Student Care Network offers tips on test preparation and managing test anxiety

The Student Care Network, in partnership with a variety of campus partners, offers resources and services to help students prepare for final papers, examinations and presentations.

“Test anxiety manifests in two ways: a concern founded in under-preparation, and a somatic experience of anxiety tied to the experience of taking a test,” said Samantha York, academic skills coach at the Center for Student Wellbeing.

“I recommend that students consider both their preparation strategies and ways to reduce the sensations of anxiety associated with the test-taking experience,” she said.

Here are some resources, tips and strategies to help you do your best this exam season.

Services and resources

  • Tutoring services are available for both one-on-one STEM tutoring and group support opportunities.
  • The Writing Studio offers appointments with writing consultants who are trained to discuss any writing project at any point in your writing process.
  • Use weekly well-being practices from the Center for Student Wellbeing, which offers well-being support resources, including academic coaching, and meditation and yoga to help you de-stress.
  • Utilize Headspace, a mindfulness tool available for free to Vanderbilt students.

Tips for exam preparation

  • Make a plan. The feeling of being overwhelmed by final exams and papers can often make doing any of the work seem impossible. Start by making a list of everything you need to do and when it has to happen, then map out a daily plan to get it done. Be specific to the day, but not to the minute.
  • Spaced practice: When you’re making this plan, remember that breaking up study time is more effective for learning than working in large chunks. So, rather than spending five hours the day before an exam, consider an hour a day each day leading up to it. Obviously, your specific numbers will vary. We also tend to learn more deeply by moving between several topics in a single study session rather than focusing on just one thing for a long time, and by changing up the order each time those intermingled topics are reviewed.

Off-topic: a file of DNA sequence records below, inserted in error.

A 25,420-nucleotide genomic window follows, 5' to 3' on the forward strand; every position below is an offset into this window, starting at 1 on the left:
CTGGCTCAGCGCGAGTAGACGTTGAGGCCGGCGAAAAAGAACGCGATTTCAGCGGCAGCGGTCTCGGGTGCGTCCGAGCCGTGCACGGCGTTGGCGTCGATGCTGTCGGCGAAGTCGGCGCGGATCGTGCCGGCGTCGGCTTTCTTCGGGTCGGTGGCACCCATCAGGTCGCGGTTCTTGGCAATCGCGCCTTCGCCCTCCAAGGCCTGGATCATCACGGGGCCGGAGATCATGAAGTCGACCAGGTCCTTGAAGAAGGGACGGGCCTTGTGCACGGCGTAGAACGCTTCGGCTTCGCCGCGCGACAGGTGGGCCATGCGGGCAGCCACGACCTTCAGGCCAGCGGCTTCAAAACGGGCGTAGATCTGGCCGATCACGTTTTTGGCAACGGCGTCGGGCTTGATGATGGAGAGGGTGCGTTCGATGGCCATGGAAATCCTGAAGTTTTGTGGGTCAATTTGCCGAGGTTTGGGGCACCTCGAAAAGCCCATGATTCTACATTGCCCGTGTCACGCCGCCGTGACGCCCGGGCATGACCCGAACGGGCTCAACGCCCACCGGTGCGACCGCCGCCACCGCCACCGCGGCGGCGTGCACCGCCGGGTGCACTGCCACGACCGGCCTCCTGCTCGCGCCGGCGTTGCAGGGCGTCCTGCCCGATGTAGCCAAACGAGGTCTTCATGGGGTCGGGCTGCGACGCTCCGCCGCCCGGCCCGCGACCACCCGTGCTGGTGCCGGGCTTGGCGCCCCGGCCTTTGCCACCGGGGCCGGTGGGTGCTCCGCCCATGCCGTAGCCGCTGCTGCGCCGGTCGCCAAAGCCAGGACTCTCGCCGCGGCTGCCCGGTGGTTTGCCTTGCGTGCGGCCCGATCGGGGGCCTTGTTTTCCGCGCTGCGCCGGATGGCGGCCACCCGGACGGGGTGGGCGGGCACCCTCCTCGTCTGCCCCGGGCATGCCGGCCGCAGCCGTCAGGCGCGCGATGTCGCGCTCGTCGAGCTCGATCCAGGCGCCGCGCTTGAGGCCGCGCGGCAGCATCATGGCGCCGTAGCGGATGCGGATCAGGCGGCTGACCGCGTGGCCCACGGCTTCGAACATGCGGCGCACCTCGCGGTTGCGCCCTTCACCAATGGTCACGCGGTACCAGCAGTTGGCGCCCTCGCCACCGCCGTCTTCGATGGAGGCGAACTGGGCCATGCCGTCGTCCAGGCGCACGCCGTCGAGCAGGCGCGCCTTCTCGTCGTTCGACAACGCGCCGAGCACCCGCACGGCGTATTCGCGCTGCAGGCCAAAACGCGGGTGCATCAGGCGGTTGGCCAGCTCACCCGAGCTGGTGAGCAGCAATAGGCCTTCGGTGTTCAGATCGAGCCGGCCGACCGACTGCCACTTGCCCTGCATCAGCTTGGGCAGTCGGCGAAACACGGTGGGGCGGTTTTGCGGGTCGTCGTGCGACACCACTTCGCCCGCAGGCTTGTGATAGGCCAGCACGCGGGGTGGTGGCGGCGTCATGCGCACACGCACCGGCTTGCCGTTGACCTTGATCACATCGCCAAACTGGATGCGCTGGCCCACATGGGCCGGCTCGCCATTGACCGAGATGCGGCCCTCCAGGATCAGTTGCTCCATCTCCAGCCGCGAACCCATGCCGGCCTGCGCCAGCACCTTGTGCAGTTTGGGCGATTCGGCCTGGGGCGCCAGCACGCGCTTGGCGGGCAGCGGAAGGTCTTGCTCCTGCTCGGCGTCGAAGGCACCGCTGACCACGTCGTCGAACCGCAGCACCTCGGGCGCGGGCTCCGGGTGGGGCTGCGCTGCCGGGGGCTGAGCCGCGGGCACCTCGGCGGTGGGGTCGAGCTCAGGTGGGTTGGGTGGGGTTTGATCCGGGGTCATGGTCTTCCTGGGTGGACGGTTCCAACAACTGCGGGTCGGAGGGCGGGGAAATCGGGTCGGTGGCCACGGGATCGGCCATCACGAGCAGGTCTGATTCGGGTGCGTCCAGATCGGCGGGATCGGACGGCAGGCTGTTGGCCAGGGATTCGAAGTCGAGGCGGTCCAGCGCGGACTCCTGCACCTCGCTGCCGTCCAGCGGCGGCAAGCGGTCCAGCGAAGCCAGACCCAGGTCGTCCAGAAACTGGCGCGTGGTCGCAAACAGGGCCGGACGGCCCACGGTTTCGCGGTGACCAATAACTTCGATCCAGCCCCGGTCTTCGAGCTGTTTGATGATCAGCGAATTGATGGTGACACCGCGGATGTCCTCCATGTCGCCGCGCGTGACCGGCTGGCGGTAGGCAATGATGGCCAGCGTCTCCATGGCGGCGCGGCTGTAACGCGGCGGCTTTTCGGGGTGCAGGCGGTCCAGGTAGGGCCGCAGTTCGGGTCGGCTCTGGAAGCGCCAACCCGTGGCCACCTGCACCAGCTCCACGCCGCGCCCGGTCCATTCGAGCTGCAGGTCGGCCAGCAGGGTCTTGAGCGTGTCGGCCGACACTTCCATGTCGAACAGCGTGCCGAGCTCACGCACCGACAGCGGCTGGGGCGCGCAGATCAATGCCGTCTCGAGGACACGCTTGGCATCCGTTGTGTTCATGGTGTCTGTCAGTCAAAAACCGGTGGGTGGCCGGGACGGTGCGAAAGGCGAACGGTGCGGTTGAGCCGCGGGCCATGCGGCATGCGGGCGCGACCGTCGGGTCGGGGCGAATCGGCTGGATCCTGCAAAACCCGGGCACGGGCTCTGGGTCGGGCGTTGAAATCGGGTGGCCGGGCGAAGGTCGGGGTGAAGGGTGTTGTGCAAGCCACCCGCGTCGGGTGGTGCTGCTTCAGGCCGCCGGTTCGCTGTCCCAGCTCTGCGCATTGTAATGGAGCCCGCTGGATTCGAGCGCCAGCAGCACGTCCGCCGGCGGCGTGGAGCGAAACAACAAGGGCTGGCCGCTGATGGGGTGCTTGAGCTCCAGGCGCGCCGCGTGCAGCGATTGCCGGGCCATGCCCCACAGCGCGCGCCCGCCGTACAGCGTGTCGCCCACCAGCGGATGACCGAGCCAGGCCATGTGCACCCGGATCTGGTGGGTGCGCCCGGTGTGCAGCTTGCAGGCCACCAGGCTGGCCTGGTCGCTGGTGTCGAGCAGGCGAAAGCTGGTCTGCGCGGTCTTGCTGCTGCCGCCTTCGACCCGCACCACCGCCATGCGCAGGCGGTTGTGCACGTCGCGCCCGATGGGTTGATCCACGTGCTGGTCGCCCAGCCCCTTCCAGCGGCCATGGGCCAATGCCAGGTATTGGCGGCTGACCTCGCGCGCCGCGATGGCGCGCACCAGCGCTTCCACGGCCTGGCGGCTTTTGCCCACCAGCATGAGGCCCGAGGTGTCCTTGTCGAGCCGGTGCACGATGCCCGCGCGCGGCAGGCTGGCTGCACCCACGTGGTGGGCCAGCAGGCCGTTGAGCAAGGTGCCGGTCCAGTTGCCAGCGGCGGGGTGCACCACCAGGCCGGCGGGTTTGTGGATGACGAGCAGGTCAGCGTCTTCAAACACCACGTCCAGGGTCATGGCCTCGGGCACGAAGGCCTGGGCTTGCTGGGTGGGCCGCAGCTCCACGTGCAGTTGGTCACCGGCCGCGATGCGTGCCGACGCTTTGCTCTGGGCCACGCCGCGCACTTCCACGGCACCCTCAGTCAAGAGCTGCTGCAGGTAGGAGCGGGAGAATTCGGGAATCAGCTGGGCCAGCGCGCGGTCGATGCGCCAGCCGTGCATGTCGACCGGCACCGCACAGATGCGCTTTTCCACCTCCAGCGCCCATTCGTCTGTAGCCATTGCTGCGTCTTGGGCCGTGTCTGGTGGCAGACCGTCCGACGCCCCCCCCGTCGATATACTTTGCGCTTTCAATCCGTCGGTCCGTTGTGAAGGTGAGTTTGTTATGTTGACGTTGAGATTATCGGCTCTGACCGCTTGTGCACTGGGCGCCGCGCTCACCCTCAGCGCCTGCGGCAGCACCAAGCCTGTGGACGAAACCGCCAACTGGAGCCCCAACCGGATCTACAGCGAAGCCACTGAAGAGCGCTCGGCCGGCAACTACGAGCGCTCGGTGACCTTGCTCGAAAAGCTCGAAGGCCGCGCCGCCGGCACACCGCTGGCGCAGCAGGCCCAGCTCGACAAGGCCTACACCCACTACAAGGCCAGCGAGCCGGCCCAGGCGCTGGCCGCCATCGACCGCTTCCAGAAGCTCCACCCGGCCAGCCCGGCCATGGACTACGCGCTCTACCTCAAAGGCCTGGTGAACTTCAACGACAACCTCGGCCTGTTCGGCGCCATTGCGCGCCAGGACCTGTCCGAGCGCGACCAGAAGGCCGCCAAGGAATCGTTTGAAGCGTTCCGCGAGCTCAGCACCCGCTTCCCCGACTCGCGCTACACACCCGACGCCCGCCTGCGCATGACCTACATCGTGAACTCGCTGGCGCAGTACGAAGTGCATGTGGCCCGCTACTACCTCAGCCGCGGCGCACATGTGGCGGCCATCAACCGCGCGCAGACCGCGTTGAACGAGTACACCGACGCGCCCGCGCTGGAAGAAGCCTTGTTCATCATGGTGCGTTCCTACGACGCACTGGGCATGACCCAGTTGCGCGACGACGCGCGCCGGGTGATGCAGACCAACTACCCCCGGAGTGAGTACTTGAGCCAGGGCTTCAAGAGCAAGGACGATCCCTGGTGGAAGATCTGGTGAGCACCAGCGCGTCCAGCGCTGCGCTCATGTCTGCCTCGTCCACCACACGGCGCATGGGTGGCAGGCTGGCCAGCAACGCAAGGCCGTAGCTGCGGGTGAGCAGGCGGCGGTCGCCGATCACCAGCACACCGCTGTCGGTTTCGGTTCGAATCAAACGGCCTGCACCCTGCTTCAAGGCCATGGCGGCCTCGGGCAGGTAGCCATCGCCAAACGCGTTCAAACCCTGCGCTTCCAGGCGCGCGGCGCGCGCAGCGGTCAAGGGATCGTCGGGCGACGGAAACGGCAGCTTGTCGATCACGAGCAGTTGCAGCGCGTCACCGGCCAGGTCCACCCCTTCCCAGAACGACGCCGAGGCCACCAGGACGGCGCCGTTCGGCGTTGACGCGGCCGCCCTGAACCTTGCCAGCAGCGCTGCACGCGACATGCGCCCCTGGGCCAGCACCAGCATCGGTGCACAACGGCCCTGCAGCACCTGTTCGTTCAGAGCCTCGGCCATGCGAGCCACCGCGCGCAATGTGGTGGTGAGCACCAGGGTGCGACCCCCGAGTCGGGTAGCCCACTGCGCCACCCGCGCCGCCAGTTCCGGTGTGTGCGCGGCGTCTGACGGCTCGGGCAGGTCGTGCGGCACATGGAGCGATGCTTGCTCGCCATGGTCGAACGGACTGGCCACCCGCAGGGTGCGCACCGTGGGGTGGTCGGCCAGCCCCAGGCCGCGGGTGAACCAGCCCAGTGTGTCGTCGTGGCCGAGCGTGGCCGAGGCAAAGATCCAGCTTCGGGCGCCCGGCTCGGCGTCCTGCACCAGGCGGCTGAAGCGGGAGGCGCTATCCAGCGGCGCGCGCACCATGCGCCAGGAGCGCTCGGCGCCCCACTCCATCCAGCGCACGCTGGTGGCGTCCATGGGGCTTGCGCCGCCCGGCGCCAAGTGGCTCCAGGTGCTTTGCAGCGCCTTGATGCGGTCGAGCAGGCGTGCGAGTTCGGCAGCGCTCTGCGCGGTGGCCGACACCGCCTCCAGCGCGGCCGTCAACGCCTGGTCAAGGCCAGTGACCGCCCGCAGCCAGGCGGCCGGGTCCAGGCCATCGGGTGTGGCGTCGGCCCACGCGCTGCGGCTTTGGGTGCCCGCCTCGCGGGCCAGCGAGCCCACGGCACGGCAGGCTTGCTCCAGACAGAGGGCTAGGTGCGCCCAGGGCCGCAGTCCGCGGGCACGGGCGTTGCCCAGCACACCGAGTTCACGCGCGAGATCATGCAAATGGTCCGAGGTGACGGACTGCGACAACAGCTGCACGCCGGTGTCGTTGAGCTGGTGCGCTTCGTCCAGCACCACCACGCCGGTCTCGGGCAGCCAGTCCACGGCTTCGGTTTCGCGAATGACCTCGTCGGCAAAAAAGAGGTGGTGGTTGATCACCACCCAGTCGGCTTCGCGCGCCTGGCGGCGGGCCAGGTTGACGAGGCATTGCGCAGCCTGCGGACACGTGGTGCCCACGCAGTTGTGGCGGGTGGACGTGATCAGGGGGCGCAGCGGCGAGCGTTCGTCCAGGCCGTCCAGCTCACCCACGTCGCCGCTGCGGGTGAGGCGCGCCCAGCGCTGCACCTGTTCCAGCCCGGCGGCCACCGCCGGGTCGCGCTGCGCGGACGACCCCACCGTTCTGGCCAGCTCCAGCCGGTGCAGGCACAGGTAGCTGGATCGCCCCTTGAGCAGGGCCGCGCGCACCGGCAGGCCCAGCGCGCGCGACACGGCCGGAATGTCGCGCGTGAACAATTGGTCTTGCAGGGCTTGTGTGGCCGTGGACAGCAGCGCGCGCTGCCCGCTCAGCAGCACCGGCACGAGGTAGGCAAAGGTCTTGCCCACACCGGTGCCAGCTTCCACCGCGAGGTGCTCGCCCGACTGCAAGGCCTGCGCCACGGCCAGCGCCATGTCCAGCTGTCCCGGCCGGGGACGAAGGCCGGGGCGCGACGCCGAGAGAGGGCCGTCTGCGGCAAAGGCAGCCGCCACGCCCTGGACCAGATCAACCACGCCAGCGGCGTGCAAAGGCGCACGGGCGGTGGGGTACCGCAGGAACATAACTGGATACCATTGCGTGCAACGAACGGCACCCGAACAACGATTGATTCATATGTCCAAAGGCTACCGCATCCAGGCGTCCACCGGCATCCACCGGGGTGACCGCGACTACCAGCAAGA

• Don’t lose track of well-being behaviors. Sleep is not wasted time. Sleep is when your brain consolidates all of that learning you’re doing—and only when you’re well-rested will you have access to retrieve all of it. Reserve time to connect with family and friends, too—even if it’s virtually. These practices fuel us through challenging times.
  • Make a plan for your written assignments. When it comes to completing your final essay assignments for the semester, the Writing Studio’s advice is to give yourself enough time to finish a draft, set it aside for a bit, then read it over later with fresh eyes. If you have time, share it with a friend or schedule a Writing Studio appointment for feedback. If not, take the time to read the draft aloud to yourself. You might be surprised how much it helps!

Tips for managing exam anxiety

  • 4-7-8 breathing: Inhale for 4, hold for 7, exhale for 8. Repeat four times. They don’t have to be full seconds; what matters is the relationship between the breaths. By making the exhale twice as long as the inhale, you reduce the stress response in the brain. A bonus of this method: Counting to 4, 7 and then 8 is more challenging than just counting to 10 and can help interrupt any internal narrative that’s interfering with information retrieval. Practicing this technique when you’re studying is great, too!
  • Progressive muscle relaxation: Starting with your toes and feet, tense and then relax muscle groups. Do this all the way up your body, including your face, to help release the physical tension caused by the experience. End with a full-body stretch. This practice is best immediately preceding an exam period.
  • Practice a positive mindset. Test anxiety can be experienced when there is fear of scrutiny or criticism. Precious time is spent getting angry or anxious about what someone may say about our work, which distracts us from the exam. Test anxiety also can happen when people have an anxious and negative view of the world, their life, or their performance on the exam. It can be detrimental to expect bad things to happen. The trick here is to remind yourself that a test is now, and any previous negative experiences are in the past. Practice having a positive mindset and focus on doing your best.
  • Acknowledge that some test anxiety can be helpful. Test anxiety not only is common, but also can help aid performance on exams. It is possible to achieve good grades while experiencing test anxiety.
  • If your emotions are limiting your academic engagement or performance, reach out to the Student Care Network for support.